I’m a 14 year old girl, and I am re-doing my small bedroom. None of these (with the exception of the first one) are realistic or what I’m looking for. I hate the unoriginality of the modern rooms and the pompous air in the others.
Take a leaf out of the Vidago Palace Hotel in Portugal’s book by mixing masculine (sleek, heavy furniture and dark colours) and feminine design elements (pastels, fresh flowers) for a beautifully balanced room that’s strong, yet oh-so chic.
Made.com founder Chloe Macintosh’s bedroom is an elegant combination of deep blue walls and oatmeal coloured stripes. For fabric with a similar feel try Romo or Le Gracieux, who both do a striped cotton with a similarly painterly feel.
This bedroom may be sparsely furnished but the chosen pieces – a luxe purple velvet headboard, an uber elegant side table and the beautifully printed ottoman, bed spread and cushions – have serious design impact. Then of course there is the stunning statement peacock feather wallpaper. Wow.
A bank of windows frames a pretty picket-fence bed. Surrounded by colorful curtains, the bed is the room’s focal point. Sunlight streams in to illuminate the space, but heavy curtains can be drawn to block out the light for nap time. Although a double bed might look oversized now, it will accommodate a growing child in later years, making it a strategic long-term investment.
Heidi Lightfoot and Steve Gibbons own this mid-century house, built in 1936 by the renowned public sector architect Mary Medd. Vintage Star Wars figures are displayed in one of the boys’ bedrooms, with the white backdrop making the colours of the furniture and accessories even more striking.
A teen will most appreciate an approach to their room as their mini, self-contained apartment where they can spend most of their time comfortably. Regardless of size, a teen’s bedroom needs to be versatile enough for them to spread out and get homework done, hang with friends, lounge and sleep, all while reflecting their personality.
Two headboards? Why not? We love the idea of reusing some reclaimed wood to make a headboard (see how to make one out of old doors here) and then placing another headboard in a different material in front of it (this one is from Zara Home). Very original.
A net of interlocking ribbons attached to blank walls is a great way to display your favorite photos, postcards or other paper memorabilia. Plus, the art can be switched out at any time to suit changing moods, styles or tastes.
Decorating a little girl’s room has never been more fun! patterned bedspreads and brightly colored walls, here are our tips for creating the perfect room fit for the little princess in your home.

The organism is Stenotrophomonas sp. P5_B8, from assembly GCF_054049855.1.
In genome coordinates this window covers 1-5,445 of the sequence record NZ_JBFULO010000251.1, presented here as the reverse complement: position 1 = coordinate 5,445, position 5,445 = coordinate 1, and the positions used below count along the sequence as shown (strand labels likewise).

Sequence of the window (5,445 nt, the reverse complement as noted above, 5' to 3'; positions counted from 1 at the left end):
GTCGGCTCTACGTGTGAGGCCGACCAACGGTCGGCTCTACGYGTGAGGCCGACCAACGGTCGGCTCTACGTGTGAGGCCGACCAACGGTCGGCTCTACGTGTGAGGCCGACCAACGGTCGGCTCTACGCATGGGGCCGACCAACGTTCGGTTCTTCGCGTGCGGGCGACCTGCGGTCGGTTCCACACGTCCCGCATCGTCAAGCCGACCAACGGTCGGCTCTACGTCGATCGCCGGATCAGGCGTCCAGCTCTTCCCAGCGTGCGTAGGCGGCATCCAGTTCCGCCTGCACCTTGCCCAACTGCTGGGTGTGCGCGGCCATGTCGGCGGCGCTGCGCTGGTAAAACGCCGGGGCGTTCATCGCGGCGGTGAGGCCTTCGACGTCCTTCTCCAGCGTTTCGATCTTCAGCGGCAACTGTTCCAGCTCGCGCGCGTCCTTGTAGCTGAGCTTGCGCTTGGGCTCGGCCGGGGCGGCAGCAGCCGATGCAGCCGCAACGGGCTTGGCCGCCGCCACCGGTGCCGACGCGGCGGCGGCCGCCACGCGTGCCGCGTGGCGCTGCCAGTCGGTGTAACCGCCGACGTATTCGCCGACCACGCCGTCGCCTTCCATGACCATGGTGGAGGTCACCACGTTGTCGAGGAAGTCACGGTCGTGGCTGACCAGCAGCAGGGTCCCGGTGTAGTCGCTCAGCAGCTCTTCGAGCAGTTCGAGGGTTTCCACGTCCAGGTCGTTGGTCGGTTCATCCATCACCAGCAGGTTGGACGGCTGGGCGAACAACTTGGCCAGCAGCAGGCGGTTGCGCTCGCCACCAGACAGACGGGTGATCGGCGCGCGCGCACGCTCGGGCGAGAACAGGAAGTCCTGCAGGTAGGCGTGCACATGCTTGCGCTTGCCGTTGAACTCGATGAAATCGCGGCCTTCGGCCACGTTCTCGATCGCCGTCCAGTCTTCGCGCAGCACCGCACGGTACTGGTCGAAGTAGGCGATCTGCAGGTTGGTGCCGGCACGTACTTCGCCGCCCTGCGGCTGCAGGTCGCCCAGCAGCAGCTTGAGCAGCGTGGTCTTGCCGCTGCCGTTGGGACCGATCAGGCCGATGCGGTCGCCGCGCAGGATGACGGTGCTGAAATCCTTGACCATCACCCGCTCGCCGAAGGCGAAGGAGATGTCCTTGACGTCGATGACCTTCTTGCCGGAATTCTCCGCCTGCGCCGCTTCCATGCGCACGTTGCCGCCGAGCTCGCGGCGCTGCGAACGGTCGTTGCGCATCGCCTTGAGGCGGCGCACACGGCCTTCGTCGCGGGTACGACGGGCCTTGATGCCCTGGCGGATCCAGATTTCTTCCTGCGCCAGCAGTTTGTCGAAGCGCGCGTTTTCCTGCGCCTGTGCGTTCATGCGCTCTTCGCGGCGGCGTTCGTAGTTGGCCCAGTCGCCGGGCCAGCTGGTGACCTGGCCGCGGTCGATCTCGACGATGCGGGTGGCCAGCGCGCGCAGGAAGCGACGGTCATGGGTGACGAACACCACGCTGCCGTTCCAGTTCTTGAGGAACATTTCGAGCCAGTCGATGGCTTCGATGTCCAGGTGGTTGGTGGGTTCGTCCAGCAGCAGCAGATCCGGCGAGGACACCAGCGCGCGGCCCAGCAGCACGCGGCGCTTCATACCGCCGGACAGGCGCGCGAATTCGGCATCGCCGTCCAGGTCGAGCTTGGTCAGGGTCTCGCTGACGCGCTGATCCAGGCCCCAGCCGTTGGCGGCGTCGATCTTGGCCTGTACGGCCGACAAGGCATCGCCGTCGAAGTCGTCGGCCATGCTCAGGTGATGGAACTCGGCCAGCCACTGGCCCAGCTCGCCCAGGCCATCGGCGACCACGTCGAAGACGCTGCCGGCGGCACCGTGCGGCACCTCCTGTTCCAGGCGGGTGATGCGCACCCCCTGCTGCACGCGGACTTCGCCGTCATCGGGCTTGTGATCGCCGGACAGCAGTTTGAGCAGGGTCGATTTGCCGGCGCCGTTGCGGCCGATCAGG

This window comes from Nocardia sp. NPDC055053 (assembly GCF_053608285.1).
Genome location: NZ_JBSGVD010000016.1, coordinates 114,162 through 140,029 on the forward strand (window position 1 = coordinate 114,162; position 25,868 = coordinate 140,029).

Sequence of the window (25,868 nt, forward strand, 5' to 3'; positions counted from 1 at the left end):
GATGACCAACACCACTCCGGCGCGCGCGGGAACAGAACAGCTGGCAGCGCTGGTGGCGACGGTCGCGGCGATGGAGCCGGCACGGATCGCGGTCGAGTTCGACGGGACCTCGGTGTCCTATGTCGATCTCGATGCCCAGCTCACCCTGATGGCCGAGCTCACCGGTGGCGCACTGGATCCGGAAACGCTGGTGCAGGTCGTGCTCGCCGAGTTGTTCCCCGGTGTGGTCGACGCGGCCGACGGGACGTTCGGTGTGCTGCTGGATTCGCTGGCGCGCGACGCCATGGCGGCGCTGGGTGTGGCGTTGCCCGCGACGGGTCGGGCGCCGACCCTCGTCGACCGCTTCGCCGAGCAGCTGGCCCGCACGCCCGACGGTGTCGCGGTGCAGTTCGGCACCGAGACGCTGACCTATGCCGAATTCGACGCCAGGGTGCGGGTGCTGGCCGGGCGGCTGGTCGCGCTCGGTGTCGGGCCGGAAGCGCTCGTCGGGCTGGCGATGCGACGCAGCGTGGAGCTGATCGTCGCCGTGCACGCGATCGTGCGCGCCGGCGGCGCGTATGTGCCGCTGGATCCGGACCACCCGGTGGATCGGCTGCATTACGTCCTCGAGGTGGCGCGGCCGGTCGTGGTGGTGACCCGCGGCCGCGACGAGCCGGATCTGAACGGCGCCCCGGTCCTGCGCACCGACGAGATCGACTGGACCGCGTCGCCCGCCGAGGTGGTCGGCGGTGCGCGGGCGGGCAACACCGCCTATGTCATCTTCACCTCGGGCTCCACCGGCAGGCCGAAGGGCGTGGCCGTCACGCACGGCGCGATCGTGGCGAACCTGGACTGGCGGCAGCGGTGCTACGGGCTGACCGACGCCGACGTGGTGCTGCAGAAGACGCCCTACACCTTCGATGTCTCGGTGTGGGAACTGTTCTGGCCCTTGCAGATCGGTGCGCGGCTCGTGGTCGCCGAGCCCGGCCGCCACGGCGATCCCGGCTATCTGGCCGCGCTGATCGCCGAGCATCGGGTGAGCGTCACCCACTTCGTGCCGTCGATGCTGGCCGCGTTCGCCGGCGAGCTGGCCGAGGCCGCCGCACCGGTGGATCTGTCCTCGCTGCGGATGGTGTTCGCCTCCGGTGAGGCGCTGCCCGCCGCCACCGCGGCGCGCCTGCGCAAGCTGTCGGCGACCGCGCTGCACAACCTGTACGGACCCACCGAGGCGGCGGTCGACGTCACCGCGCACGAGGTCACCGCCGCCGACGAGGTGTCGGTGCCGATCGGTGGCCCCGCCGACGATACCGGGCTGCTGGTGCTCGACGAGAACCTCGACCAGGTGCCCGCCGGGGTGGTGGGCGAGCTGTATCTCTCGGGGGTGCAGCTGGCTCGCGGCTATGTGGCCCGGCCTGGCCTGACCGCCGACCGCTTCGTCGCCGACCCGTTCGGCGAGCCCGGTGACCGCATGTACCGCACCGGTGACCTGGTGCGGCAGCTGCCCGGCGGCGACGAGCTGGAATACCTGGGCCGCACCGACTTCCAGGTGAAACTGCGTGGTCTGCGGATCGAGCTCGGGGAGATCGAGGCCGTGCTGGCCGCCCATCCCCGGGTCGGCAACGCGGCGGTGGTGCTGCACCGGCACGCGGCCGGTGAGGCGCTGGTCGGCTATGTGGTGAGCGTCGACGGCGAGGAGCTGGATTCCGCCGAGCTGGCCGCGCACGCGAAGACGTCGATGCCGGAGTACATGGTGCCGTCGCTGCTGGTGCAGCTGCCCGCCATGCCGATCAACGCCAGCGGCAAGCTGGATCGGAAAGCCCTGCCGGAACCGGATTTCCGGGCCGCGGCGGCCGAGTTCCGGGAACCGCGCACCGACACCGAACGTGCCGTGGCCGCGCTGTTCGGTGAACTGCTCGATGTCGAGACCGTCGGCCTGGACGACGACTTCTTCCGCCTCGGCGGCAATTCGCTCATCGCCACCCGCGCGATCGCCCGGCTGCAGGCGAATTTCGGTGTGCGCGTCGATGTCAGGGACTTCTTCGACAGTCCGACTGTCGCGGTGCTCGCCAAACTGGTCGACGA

Have a small space? This kids’ room designed by Eve Mercier packs a lot of punch. Housed in a petite family home (a former artist’s studio in Chelsea), this multi-purpose room includes a loft bed, two wall-mounted benches that transform into beds (bed-linen is concealed below), and a third, drawer bed (pictured here) which slides out when needed.
This country-style bedroom features a pretty bed canopy in green and white, setting the colour scheme for the space. A pair of Sixties China table lamps and a collection of framed William Blake prints on the walls add character.
Why not perk up your bedroom with a simple bed canopy. This curtain was created with two fabrics from Fermoie and edged with rufflette. The top of the canopy is covered with a simple frame edged with a scallop trim.
The main bedroom of textiles designer Susan Deliss’ French country house is painted in the softest of blues – pink curtains in an Osborne & Little silk add a contrasting jolt of colour. A mid-century modern chair has been reupholstered in a fresh gingham and the bed quilt was hand-dyed with indigo.
This is a beautiful girl’s room. The room has been done in child friendly and soft colours. Alphabet decals are put on the wall perhaps to satisfy the concept of play way learning. There is colour everywhere to hold the interest of my little princess so that everything around her fascinates her.
Tongue-and-groove panelling adds New England-style charm to the spare room (in what used to be the butler’s pantry) of this 1830s London house restored to its original style by interior designer Max Rollitt. The touch of a chair used in place of a traditional nightstand is particularly charming.
The owners of this newbuild Bahamas beach house turned to trusted interior designer John McCall to provide their house with a British sensibility, practical furnishings and interiors that are not ‘too beachy’. In this bedroom white walls, ceiling, carpet and bedding is brought to life with patterned blinds, headboards and a colourful rug. All of the patterns are different, introducing an element of fun and vacation spirit.